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Business Services  •  Business Tax  •  government  •  Personal tax  •  Taxation

The Partnership Government can learn lessons from Business owners

By Lesley Stalker on 11 May 2010

The current situation with a hung parliament offers a very interesting parallel to the question facing some entrepreneurs of adopting either a partnership or a limited company status. At a micro level, the issues facing partners within a business are very similar. There is no right or wrong approach, and each business needs to decide individually which structure to opt for. (Of course, this is only an issue where a business has more than one main contributor.)

In my experience, businesses tend to prefer operating as a partnership when there is a desire to retain the full involvement of all members in the decision making processes. It is sometimes felt that if authority is devolved to a particular board member to make decisions relating to certain aspects of the business, then the decision making powers of other key figures within the business will be diluted. And therein lies the challenge, both at a business and political level. But if a business is well governed, this isn’t necessarily the case.

The biggest disadvantage of the partnership structure is that decision-making is slower because each time, a consensus needs to be achieved. The downsides of this are a loss of spontaneity and the ability to capitalise quickly on opportunities. All too often, it’s the “being in the right place at the right time” scenario that has meant an entrepreneur has achieved great success.

And isn’t this exactly what is happening in Government right now? It has taken a number of days for the Tories and Lib Dems to strike a deal and form a coalition government. The view from business is pretty unanimous. They regard a hung parliament to be just about the worst thing that could have happened to the UK economy, just when it looked like the country was starting to climb slowly out of recession. Now we potentially have more uncertainty and no real direction – so let’s hope this new “partnership” Government can make some swift and effective decisions, otherwise, we can expect another Election in the coming months.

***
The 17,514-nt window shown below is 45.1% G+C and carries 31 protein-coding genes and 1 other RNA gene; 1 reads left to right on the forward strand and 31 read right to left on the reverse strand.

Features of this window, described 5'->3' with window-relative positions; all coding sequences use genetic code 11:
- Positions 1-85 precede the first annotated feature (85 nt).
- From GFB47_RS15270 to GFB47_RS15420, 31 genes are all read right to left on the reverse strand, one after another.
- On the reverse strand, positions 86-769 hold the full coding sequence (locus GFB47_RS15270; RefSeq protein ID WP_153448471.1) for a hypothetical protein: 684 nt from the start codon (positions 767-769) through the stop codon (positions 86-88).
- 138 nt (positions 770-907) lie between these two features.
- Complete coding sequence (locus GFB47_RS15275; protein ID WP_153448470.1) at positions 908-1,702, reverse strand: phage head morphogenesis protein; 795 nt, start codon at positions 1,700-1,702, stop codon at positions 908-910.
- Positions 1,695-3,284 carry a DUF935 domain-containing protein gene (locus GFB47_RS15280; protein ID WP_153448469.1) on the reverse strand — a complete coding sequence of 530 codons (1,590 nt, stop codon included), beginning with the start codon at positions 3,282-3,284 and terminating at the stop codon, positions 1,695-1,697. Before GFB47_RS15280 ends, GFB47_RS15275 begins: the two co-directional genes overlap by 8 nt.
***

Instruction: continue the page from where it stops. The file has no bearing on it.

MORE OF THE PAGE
Lesley Stalker is Head of Tax at RJP

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The current situation with a hung parliament offers a very interesting parallel to the question facing some entrepreneurs of adopting either a partnership or a limited company status. At a micro level, the issues facing partners within a business are very similar. There is no right or wrong approach, and each business needs to decide individually which structure to opt for. (Of course, this is only an issue where a business has more than one main contributor.)

In my experience, businesses tend to prefer operating as a partnership when there is a desire to retain the full involvement of all members in the decision making processes. It is sometimes felt that if authority is devolved to a particular board member to make decisions relating to certain aspects of the business, then the decision making powers of other key figures within the business will be diluted. And therein lies the challenge, both at a business and political level. But if a business is well governed, this isn’t necessarily the case.

The biggest disadvantage of the partnership structure is that decision-making is slower because each time, a consensus needs to be achieved. The downsides of this are a loss of spontaneity and the ability to capitalise quickly on opportunities. All too often, it’s the “being in the right place at the right time” scenario that has meant an entrepreneur has achieved great success.

And isn’t this exactly what is happening in Government right now? It has taken a number of days for the Tories and Lib Dems to strike a deal and form a coalition government. The view from business is pretty unanimous. They regard a hung parliament to be just about the worst thing that could have happened to the UK economy, just when it looked like the country was starting to climb slowly out of recession. Now we potentially have more uncertainty and no real direction – so let’s hope this new “partnership” Government can make some swift and effective decisions, otherwise, we can expect another Election in the coming months.

Lesley Stalker is Head of Tax at RJP